Isaiah 27 closes this section of the prophecy, and is most explicit. "He shall cause them that come of Jacob to take root: Israel shall blossom and bud, and fill the face of the world with fruit. … And it shall come to pass in that day, that Jehovah shall beat off from the channel of the river unto the stream of Egypt, and ye shall be gathered one by one, O ye children of Israel. And it shall come to pass in that day, that the great trumpet shall be blown, and they shall come which were ready to perish in the land of Assyria, and the outcasts in the land of Egypt, and shall worship the Lord in the holy mount at Jerusalem." (Verses 6, 12, 13.) To refer all this to the Christian or the Church is untenable: apply it to the Lord's dealing with the Jews brought into their land, after He has translated us to heaven, and all is transparent.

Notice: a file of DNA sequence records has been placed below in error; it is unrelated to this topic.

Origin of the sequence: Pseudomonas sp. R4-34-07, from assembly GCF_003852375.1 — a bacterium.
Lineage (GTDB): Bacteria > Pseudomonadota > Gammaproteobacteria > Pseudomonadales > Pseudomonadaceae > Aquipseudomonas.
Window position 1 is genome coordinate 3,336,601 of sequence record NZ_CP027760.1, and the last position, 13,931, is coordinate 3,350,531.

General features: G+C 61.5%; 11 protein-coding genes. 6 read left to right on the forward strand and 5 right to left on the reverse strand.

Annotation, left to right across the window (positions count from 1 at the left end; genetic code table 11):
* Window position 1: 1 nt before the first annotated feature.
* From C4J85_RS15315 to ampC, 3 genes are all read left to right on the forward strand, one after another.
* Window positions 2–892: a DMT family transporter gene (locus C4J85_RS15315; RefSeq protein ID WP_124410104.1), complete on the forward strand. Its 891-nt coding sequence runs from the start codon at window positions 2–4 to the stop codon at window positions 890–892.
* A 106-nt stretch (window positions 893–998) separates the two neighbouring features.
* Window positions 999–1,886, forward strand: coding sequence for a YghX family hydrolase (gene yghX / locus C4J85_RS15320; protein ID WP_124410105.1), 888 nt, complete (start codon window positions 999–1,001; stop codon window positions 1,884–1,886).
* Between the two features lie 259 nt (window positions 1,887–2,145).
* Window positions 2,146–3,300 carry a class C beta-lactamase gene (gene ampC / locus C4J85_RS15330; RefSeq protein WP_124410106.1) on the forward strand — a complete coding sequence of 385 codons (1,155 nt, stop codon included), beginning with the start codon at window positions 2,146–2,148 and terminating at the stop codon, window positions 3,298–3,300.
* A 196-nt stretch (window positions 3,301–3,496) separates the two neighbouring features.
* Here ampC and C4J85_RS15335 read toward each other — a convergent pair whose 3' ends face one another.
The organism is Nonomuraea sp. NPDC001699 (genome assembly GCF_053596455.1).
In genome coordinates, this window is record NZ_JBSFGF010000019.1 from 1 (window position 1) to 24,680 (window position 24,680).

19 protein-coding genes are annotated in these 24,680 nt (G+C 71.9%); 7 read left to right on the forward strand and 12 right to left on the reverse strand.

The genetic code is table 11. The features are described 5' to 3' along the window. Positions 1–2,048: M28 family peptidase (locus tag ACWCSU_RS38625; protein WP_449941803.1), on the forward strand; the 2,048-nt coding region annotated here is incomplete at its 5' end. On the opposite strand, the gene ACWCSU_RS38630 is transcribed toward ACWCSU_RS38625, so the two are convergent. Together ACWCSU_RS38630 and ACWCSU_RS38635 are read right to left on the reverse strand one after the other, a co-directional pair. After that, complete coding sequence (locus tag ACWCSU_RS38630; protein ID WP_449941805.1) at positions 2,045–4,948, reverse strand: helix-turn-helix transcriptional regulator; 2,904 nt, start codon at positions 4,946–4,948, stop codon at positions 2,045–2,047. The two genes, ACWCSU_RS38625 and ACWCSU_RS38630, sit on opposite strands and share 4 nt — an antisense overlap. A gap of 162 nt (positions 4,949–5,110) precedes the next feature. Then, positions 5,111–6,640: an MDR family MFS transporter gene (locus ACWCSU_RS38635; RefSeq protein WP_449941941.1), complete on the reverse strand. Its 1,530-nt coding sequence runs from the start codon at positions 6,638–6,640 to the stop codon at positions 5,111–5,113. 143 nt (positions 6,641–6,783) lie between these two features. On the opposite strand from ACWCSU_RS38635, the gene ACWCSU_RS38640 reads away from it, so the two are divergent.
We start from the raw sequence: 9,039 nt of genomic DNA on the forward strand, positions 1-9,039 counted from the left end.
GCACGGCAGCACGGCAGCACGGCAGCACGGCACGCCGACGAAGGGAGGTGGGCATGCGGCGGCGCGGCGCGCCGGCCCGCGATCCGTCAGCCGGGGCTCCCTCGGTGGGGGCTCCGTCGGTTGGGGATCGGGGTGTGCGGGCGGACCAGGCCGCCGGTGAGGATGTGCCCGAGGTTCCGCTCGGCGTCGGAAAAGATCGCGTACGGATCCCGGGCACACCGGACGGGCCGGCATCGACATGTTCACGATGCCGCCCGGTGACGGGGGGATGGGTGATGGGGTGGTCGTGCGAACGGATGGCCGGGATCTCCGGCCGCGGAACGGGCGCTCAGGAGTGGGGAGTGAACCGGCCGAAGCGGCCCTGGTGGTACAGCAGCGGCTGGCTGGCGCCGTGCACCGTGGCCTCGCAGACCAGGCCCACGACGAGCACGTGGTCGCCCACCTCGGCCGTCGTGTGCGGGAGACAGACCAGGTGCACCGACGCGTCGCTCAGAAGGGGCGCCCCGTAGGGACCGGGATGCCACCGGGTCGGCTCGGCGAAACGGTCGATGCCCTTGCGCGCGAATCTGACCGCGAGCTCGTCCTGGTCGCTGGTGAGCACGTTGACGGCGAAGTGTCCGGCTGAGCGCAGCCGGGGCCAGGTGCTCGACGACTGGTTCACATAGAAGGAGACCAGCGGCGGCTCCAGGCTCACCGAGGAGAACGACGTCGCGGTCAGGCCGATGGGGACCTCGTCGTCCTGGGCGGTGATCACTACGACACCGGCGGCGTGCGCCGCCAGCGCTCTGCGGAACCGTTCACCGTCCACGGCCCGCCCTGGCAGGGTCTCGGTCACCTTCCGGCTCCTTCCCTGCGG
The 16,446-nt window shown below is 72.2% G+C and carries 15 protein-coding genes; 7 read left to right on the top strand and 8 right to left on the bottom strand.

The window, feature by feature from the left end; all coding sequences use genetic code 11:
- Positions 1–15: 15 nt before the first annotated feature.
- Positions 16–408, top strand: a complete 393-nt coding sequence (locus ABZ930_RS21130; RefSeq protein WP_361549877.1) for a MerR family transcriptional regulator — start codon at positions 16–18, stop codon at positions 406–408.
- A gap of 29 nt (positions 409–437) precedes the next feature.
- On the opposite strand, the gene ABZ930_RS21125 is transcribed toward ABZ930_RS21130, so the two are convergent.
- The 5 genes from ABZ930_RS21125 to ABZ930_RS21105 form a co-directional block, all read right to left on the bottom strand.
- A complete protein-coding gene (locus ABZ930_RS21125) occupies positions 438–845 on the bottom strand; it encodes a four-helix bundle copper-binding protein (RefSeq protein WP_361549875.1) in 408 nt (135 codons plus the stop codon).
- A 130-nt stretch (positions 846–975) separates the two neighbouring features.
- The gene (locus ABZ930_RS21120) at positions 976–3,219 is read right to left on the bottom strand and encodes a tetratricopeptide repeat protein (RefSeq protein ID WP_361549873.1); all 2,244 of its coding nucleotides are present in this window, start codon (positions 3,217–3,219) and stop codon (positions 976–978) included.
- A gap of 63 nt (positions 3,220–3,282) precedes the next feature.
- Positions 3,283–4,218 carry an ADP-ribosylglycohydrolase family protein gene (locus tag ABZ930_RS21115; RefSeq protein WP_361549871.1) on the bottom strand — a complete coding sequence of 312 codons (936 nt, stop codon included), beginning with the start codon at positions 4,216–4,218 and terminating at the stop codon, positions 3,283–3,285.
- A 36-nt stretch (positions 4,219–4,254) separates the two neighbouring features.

The next chapters (Isa. 28 - 35) dwell on the special circumstances of the trial and triumph of the Jews at the end of the age, their internal evils which exposed them to such severe discipline, the blessed change introduced by the reign of the Messiah, the judgments executed on their enemies, and the character of the times of restitution of all things. Then follows the historical episode (Isa. 35 - 39) — the invasion and overthrow of the Assyrian in the person of Sennacherib, the sickness well-nigh to death but revival of the Son of David (Hezekiah), and the announcement of the captivity in Babylon. The rest of the book (Isa. 40 - 66) has important sections also, on which it is not now the time to dilate. Suffice it to say, for the purpose in hand, that the last eight chapters are an almost continuous tissue of evidence to the future blessing of Israel as such, and therefore, on principles essentially distinguished from the indiscriminate grace which is characteristic of the gospel. The end of Isa. 59 is the scripture cited by the apostle in Romans 11, and itself decisive of the question. While the gospel is going out now, they are evident enemies: when "that day" comes, they will with repentant hearts turn to the Messiah, who will come to and out of Zion, and all Israel shall be saved — the proof that they are beloved for the fathers' sakes, and that the gifts and calling of God are without repentance. The past of Jewish history fails to meet this prophecy; so does the present work of God in the gospel. The glory of the Church by-and-by issuing in resurrection is quite distinct. There remains the future restoration and blessedness of Israel here below. This alone fulfils the exigencies of the word.